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5 years ago

Syria: plight of Aleppo civilians 'shameful for humanity'

euronews (in English)
euronews (in English)
The Syrian army’s advance in Aleppo reportedly slowed on Thursday as allied forces attacked the last rebel-held areas. Army gains have lost momentum after the advance of recent days in which the historic Old City was recaptured.

However victory was still in sight after President Assad said that re-taking the nation’s second city would change the course of the war.

His forces have captured most of Aleppo’s eastern territory, but an estimated 200,000 civilians and some 8,000 rebels are still thought to be trapped in the siege.

The United Nations’ humanitarian adviser for Syria has had some harsh words about international efforts to evacuate civilians.

Warning that 150,000 people faced “extermination”, Jan Egeland said five months of negotiations over aid plans had produced “nothing” – adding that it was up to the United States and Russia to try to coordinate a deal.

The two countries were still “poles apart” in how they viewed events in Syria, he said after a meeting in Geneva.

According to the Union of Syrian Medical Relief Organisations, some 1,500 people needed medical evacuation from Aleppo, including 500 “seriously wounded”.

“All the achievements of humanity to uphold these conventions and other principles to protect civilians, hospitals and medical staff have been violated every day in Syria for five years. I think what is happening now is shameful for the whole of humanity,” said the organisation’s coordinator, Tawfik Chamaa.

The International Committee for the Red Cross says it has evacuated nearly 150 disabled civilians and others from Aleppo’s Old City – an operation made possible since fighting calmed down.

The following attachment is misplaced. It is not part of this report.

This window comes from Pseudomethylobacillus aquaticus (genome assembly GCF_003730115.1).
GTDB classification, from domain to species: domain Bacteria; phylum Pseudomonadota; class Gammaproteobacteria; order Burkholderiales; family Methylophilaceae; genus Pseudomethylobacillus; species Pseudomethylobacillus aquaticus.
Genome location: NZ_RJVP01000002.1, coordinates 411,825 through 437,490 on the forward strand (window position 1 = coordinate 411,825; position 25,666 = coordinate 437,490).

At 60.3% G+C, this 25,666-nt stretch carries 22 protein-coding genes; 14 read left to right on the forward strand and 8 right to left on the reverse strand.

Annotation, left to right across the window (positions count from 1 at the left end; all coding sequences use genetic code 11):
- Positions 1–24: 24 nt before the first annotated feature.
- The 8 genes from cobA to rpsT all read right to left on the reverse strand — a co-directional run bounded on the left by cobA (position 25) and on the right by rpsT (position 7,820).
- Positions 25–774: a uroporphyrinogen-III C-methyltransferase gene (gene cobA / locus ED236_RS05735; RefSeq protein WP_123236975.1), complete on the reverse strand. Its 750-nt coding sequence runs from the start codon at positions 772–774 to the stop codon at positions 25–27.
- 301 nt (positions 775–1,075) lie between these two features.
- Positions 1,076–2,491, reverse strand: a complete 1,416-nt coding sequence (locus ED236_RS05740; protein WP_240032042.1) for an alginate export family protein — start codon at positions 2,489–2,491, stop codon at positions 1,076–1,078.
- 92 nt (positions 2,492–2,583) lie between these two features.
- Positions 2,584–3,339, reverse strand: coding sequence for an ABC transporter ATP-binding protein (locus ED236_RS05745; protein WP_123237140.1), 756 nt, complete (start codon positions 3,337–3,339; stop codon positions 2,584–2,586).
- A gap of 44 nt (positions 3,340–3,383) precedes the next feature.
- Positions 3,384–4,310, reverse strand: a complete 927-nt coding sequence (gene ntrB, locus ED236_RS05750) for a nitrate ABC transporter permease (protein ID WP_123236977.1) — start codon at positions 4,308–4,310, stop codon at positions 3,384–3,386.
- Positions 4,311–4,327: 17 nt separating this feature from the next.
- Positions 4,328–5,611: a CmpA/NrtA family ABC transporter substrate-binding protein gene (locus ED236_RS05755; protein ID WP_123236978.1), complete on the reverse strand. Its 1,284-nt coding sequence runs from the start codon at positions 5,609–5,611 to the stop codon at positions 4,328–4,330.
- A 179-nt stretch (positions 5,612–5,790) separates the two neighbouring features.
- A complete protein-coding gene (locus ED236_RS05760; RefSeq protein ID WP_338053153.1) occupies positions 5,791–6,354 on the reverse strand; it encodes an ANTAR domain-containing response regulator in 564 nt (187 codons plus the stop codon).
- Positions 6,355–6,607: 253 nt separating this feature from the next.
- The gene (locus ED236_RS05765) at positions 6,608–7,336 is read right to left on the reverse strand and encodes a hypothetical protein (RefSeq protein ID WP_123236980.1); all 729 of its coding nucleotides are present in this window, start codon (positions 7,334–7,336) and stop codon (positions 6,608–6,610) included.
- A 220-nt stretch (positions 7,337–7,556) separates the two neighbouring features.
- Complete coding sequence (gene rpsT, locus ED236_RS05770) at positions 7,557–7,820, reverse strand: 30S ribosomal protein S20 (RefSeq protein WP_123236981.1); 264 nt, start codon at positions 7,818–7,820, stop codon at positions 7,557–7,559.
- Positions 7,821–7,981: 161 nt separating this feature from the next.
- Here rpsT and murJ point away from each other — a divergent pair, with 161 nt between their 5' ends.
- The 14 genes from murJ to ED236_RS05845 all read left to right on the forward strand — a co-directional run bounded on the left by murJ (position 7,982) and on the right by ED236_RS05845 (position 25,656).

The Syrian government ignored a rebel ceasefire proposal as the army moved frightened civilians out of a southeastern district of Aleppo, Sheikh Lutfi, one of several neighbourhoods recaptured from rebels.

There are disagreements over where civilians should go. The UN’s humanitarian adviser Jan Egeland said opposition groups simply wanted people to be allowed to leave eastern Aleppo, with no strings attached.

Russia wants the area’s citizens to leave via four humanitarian corridors.

The head of Britain’s intelligence agency MI6 has strongly criticised Russia over its role in Syria. Speaking in London, Alex Younger cast President Putin’s intervention on the side of President Assad as a crude tactical ploy.

“In defining as a terrorist anyone who opposes a brutal government, they alienate precisely the group that has to be onside if the extremists are to be defeated,” he said. “Russia and the Syrian regime seek to make a desert and call it peace.”

PLEASE READ & SHARE: We are now very worried about waadalkateab & the Doctors & civilians she is with in #Aleppo https://t.co/QU0cPYS5nD— Ben de Pear (bendepear) December 7, 2016